Asia-Pacific nations, US vow to build more resilient supply chains

Ministers during the "family photo" at the Indo-Pacific Economic Ministerial event in Los Angeles, California, on Sept 8, 2022. PHOTO: BLOOMBERG

WASHINGTON - In the first high-level in-person meeting on a new economic initiative led by the United States, ministers from 14 nations have committed to making supply chains "more resilient, robust, and well-integrated."

The members of the Indo-Pacific Economic Framework (IPEF) said on Friday that supply chain resilience "may require strengthening the capacity and capability of industries to prepare for and recover quickly from unexpected disruptions," according to a statement issued after a two-day meeting in Los Angeles.

Actions will include creating an information sharing and crisis response mechanism, strengthening supply chain logistics and transparency, and investing in training and development to ensure a sufficient number of skilled workers.

Building resilient supply chains has become an urgent issue after the pandemic led to the closing of borders and disrupted the delivery of goods.

The framework, launched in May by US President Joe Biden, is intended to catalyse US economic engagement in the Indo-Pacific five years after Washington pulled out of the erstwhile Trans Pacific Partnership.

It brings together the US, Australia, Brunei, Fiji, India, Indonesia, Japan, South Korea, Malaysia, New Zealand, the Philippines, Singapore, Thailand and Vietnam. They account for more than 40 per cent of the global gross domestic product.

It has four pillars: trade; supply chains; clean energy, decarbonisation and infrastructure; as well as taxes and anti-corruption.

The ministers, for example, agreed to "scale up low- and zero-emissions goods, services, and fuels." They zeroed in on energy security and transition, greenhouse gas emission reductions, sustainable land, water and ocean solutions, as well as innovative technologies for greenhouse gas removal, among others.

They agreed to "advance cooperation on research, development, commercialisation, availability, accessibility, and deployment of clean energy and climate-friendly technologies, as well as sustainable livelihoods and quality jobs,"

They also pledged to "effectively implement and accelerate progress on anti-corruption measures and tax initiatives within our domestic legal frameworks."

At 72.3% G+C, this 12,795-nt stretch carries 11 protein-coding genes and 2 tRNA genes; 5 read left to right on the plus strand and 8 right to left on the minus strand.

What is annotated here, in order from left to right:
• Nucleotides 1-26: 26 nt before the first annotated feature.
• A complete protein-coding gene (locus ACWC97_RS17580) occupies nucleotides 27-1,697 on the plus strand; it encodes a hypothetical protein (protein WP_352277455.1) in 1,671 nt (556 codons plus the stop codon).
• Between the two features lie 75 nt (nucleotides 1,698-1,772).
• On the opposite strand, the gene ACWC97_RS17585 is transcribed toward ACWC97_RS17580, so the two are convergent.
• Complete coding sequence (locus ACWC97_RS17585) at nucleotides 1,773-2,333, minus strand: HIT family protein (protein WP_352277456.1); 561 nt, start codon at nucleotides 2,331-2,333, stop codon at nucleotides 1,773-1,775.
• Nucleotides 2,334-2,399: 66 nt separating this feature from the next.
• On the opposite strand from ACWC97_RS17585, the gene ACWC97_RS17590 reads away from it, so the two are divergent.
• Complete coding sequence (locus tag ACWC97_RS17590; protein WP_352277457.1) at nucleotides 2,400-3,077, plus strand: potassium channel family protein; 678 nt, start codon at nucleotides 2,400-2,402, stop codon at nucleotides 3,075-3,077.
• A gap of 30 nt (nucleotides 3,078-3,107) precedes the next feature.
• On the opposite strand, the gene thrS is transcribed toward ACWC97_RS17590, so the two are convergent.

The ministers also want "to build connectivity and trust between key markets, including standards on cross-border data flows and data localisation."

In her opening remarks on Thursday, US Trade Representative Katherine Tai said the framework is a commitment to the region that the US "will fight for the common good to ensure that the next generation inherits a better world."

It will be "a durable model for the rest of the world to follow" she said. "It will unlock enormous economic value for our region, especially for small businesses… (and) will also promote resilience and benefit working families and our planet."

IPEF member states account for more than 40 per cent of the global gross domestic product. PHOTO: BLOOMBERG

Singapore's Minister for Trade and Industry Gan Kim Yong said: "The IPEF is a forward-looking, ambitious, and innovative initiative that will allow us to go beyond traditional trade rules to address new and emerging economic issues."

He added: "The continuing global economic uncertainty has made regional and international cooperation even more crucial and urgent, to provide countries with platforms to address challenges that require collective action."

"We look forward to working with IPEF partners to develop tangible benefits for our workers, businesses and communities, such as projects in the digital and green economies."

The framework is also seen as a move by the US to counterbalance China's growing influence across the Indo Pacific.

In an editorial on Friday, China's state-owned Global Times said "Washington's real purpose is to create a small circle of supply chains and industrial chains in the Asia-Pacific region that is 'decoupled' from China."

The paper added: "It also attempts to quietly turn these countries into economic vassals of the US."

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